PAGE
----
“The Last Emperor,” circa 2011, looked old. He looked like he had slowed down considerably, no doubt the effects of hundreds of hundreds of shots to the skull from the likes of Kazuyuki Fajita, Brett Rogers and Heath Herring. At the time, he was 34. Clearly, this was not the Fedor we all grew up admiring, fearing, and cheering for.
Now comes the announcement that, after three years on the shelf, Fedor will be returning to the cage — this time, for a one-and-done New Year’s Eve spectacle thrown by the former PRIDE FC head honcho, against an as-yet-to-be-named opponent. While Bellator will be heavily involved in the show, Fedor isn’t technically an employee (well, more like independent contractor) of Bellator just quite yet. Indeed, he’s still a free agent, which means the UFC has ample time to snap him up before Bellator backs up the money truck.
In the past, negotiations between Fedor and the UFC have always been sunk by Fedor’s handlers. Their unreasonable demands kept Dana White from inking a mega-super-duper bout against Brock Lesnar, which would have undoubtedly shattered PPV buyrate records. I’m not quite sure if Fedor’s agents still play that kind of hardball, but I figure Dana would have much more leverage in contract disputes now than even three years ago. That’s what a dual Euro-Zone and Pacific Rim economic crisis will do to you, I reckon.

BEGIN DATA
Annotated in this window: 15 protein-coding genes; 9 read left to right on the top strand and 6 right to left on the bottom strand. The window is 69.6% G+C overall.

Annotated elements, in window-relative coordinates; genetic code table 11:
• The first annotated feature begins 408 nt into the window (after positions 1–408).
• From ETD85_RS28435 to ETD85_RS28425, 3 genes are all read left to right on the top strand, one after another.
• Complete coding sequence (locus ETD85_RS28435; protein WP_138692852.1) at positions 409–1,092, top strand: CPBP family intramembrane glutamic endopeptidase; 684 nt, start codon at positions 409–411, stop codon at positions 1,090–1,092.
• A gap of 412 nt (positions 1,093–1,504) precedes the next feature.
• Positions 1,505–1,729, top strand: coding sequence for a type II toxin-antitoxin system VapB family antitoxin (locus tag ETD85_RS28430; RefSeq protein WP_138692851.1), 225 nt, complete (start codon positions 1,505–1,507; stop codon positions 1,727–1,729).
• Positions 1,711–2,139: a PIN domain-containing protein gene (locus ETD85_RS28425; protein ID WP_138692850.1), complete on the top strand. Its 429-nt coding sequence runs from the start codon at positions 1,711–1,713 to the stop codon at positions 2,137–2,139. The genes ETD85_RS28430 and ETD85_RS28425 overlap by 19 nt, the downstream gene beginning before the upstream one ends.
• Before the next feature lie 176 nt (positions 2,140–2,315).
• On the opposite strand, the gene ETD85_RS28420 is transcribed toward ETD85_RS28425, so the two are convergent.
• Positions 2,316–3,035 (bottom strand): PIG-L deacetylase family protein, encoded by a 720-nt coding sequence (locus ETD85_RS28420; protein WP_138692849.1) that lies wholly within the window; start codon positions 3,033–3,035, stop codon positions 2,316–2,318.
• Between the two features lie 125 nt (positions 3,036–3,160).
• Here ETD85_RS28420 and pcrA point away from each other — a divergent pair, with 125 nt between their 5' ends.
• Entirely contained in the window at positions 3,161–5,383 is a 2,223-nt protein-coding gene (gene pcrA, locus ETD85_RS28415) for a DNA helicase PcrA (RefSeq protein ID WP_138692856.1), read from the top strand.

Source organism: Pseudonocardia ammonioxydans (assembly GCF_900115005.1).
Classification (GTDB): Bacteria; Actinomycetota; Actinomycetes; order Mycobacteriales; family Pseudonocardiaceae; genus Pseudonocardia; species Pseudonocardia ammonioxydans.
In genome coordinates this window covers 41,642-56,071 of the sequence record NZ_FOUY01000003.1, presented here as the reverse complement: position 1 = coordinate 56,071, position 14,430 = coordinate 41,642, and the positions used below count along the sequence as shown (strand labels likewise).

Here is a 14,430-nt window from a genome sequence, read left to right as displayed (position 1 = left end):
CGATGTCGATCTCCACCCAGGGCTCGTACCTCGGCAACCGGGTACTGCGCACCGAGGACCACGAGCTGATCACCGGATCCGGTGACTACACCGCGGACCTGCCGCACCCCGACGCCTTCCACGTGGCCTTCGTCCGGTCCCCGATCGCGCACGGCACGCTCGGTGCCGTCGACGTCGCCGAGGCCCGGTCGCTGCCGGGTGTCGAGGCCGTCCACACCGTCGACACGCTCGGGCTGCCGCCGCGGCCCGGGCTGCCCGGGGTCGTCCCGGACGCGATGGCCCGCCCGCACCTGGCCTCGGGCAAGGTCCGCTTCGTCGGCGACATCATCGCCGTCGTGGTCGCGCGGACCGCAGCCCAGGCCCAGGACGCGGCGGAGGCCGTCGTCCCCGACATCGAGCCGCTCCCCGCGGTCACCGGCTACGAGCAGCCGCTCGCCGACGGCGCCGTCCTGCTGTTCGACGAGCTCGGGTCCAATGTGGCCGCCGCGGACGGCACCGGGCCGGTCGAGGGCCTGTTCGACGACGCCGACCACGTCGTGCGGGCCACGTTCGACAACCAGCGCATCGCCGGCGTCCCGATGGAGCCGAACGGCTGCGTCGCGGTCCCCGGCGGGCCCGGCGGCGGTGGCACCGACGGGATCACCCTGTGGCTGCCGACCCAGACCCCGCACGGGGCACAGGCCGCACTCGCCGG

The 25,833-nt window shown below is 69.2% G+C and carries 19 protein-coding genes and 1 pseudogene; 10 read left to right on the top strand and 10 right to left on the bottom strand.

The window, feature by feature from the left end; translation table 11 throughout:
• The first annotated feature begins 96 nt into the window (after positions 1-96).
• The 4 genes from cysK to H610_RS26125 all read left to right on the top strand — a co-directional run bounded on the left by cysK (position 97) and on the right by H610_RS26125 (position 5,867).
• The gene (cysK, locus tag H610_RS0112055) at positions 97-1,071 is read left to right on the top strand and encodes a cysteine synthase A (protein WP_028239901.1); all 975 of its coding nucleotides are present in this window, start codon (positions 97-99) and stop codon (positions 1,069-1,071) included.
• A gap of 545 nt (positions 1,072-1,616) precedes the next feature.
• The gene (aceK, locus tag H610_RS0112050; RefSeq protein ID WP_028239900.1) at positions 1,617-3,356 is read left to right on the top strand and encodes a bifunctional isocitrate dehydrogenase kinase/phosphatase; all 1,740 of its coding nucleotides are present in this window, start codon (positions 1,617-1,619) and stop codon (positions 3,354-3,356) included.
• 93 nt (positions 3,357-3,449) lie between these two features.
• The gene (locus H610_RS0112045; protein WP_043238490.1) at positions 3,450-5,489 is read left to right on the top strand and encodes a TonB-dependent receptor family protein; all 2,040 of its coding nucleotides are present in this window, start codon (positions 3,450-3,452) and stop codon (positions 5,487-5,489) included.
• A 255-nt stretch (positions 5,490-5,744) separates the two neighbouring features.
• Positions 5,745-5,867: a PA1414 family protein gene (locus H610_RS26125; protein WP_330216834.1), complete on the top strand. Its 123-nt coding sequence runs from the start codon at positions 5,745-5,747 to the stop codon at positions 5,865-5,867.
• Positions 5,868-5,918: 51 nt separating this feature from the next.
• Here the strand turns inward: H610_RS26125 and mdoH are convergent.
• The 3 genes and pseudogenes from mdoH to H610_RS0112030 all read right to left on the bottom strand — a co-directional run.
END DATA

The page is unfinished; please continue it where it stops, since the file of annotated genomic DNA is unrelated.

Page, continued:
A three-fight-deal with Fedor seems completely reasonable. Believe it or not, Fedor is the same age as Anderson Silva, who remains a perennial top-five Middleweight. You don’t have to give Fedor an automatic title fight, either. Indeed, just putting him in the main event card should buff up buyrates regardless of who he is fighting. And right now, Zuffa needs as much help as it can get when it comes to marketing their paper-thin Heavyweight division.